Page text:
The Tyagi family whom I live with has been so very helpful, feeding me at times, taking me for my blood tests and to my doctor. I think, like most Indians, they just feet it is what they do and they don’t easily acknowledge my “thank you;s”. But I don’t really know what I would have done without them.

The worst part of painful feet is the inability to exercise which has meant no basketball. I can’t imagine my world without the sport, i.e. coaching and playing, but for now it is enough to know that I will eventually recover and hopefully play with President Obama when he comes for a visit in November. (I’ll definitely have to clean my flat prior to that).

I’ve been dragging myself into work, but after I sit for a spell, my putting any weight on my feet to walk is quite painful. So I lean on something for a minute and walk through the office. I’m sure that my colleagues think that I’m a bit crazy and should just stay at home, but…..

I’ve been thinking and reading a lot about the Commonwealth Games, that bright, shining moment for India to take its rightful, leadership place in the world. Unfortunately, this just won’t happen, based on so many things, e.g. corruption, ineptitude on the part of officials, waiting until quite a long time to actually build the stadiums, the Delhi rain, the unwillingness of anyone to take responsibility for the issues that have arisen. One can read about the filthy conditions at the Games Village, the collapse of an overpass leading to one of the stadiums, the number of volunteer that picked up their 12,000 rupees games package and then decided they didn’t really want to volunteer.

Yes, I’m going to a semi-finals boxing match with Binesh as I want to see what this is all about. VSO had indicated that they don’t want us anywhere near the games and I understand this based on potential terrorist attacks. But as Binesh has indicated, they (terrorists) like boxing so there is no problem. Anyway soon to become part of my India experience.

I am saddened though by the Commonwealth Games. Delhi has been cleaned up as there are police and soldiers, with real serious looking guns, everywhere. There are new plants, flowers and the area near Parliament and through to India Gate, do, in fact look quite lovely. The ultimate issue though is once all of the glitter is gone, will anything be maintained?

This is a major issue in India. People’s memories are very short and things tend to fall apart. (We may never know how much was actually spent on the Games, but an article in the Times of India on August 9 states that 28,054 Crore was spent. But this is from August and the final tally will most likely be much higher. How much of this went into the pockets of people connected with the Games, we will probably never know this). The police and soldiers will disappear and go back to their regular assignments, the plants will die, the stadiums may or may not be kept up. Are there funds for maintenance, given what I’ve seen, most likely not. What then is left?

The poverty that is inescapable, people just wanting a few rupees to feed their families. Don’t get me wrong, there is a lot of hope, but in reality what percentage of the population is this? Poverty runs rampant in India, there is no doubt about this in my mind from what I’ve experienced. But what is the actual percentage of the population that struggles to have enough food? We may soon find out from the 2011 census.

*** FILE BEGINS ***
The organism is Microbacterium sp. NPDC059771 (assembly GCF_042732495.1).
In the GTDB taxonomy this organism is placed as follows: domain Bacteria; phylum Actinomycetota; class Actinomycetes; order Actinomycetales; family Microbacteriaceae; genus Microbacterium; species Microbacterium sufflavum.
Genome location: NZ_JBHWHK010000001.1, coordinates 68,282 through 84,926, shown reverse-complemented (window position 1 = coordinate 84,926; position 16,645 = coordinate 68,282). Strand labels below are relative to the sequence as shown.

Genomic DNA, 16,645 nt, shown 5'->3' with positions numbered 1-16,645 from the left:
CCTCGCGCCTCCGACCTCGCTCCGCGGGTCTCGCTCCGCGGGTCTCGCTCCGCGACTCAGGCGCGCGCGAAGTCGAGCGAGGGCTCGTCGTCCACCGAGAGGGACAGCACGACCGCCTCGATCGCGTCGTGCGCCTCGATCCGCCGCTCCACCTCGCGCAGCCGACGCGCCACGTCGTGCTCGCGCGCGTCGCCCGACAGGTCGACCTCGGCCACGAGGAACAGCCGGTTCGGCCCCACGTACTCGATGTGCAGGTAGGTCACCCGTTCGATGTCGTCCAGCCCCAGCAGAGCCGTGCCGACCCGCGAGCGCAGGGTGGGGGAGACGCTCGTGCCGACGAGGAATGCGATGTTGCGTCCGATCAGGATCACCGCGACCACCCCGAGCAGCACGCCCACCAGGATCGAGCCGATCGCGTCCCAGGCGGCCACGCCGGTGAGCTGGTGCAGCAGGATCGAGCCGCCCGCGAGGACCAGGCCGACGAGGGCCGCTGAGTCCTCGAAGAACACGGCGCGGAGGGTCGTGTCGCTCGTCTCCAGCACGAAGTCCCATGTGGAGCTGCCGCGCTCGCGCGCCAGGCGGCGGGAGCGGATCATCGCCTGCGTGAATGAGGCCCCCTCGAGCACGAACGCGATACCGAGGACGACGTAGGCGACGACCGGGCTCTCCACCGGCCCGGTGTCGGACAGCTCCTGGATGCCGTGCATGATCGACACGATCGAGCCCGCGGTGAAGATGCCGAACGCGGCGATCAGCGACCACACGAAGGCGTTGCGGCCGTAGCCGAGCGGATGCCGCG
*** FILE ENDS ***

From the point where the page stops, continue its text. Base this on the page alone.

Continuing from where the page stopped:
Finally, my little pal Golu, who will be four soon has lost her favorite friend and playmate as Momo has gone to England to be with her parents. This means that Golu has been spending a lot of time in my flat. The usual thing is that I get home from work, she follows me upstairs, asks for bread and/or biscuits with peanut butter and jelly. Golu sits on the counter next to the toaster as we get the bread ready for her. We then proceed to either do paint on the computer or watch Mr. Bean animated cartoons.

Before this I had never watched Mr. Bean. What a horrible “role model” for children to see. He is selfish, uncaring and very unconscious of his actions. Comedy, possibly, but he is only out for his own fulfillment, talking to his teddy bear and treating it as if it was alive.

Where does this leave me? Sitting on the couch listening to and downloading music waiting for my feet to stop hurting so that I can play and coach basketball. I’m looking forward to that day.


I've been working in the Disability Sector since I arrived in India in March 2009. I've conducted numerous workshops throughout India, doing my best to build individual and organaisational capacities. Although, I've met numerous people who are living with disabilities and working in this Sector I have only recently started to feel what it might be like to be living with a disability.

On September 10, I went to bed with no problems after a typically hectic week. Before I fell asleep, I thought about playing and coaching b-ball on Saturday. I awoke during the early morning of September 11, and I could hardly get from my bed to my bathroom, about 5 steps. My legs, feet and part of my back were in total pain and I felt as if all of my former basketball injuries had somehow decided to hit me at the same time. I had no appetite and my head was spinning. I called Dr Hazuria and he recommended a blood test. Fortunately I live with a family that has adopted me and they gave me food and took me for what turned out to be three blood tests over the course of one week. They also brought me to see Dr. H. As it turned out I did not have malaria or dengue but some type of viral infection. However, two weeks later I still am having pain in my feet and right thumb.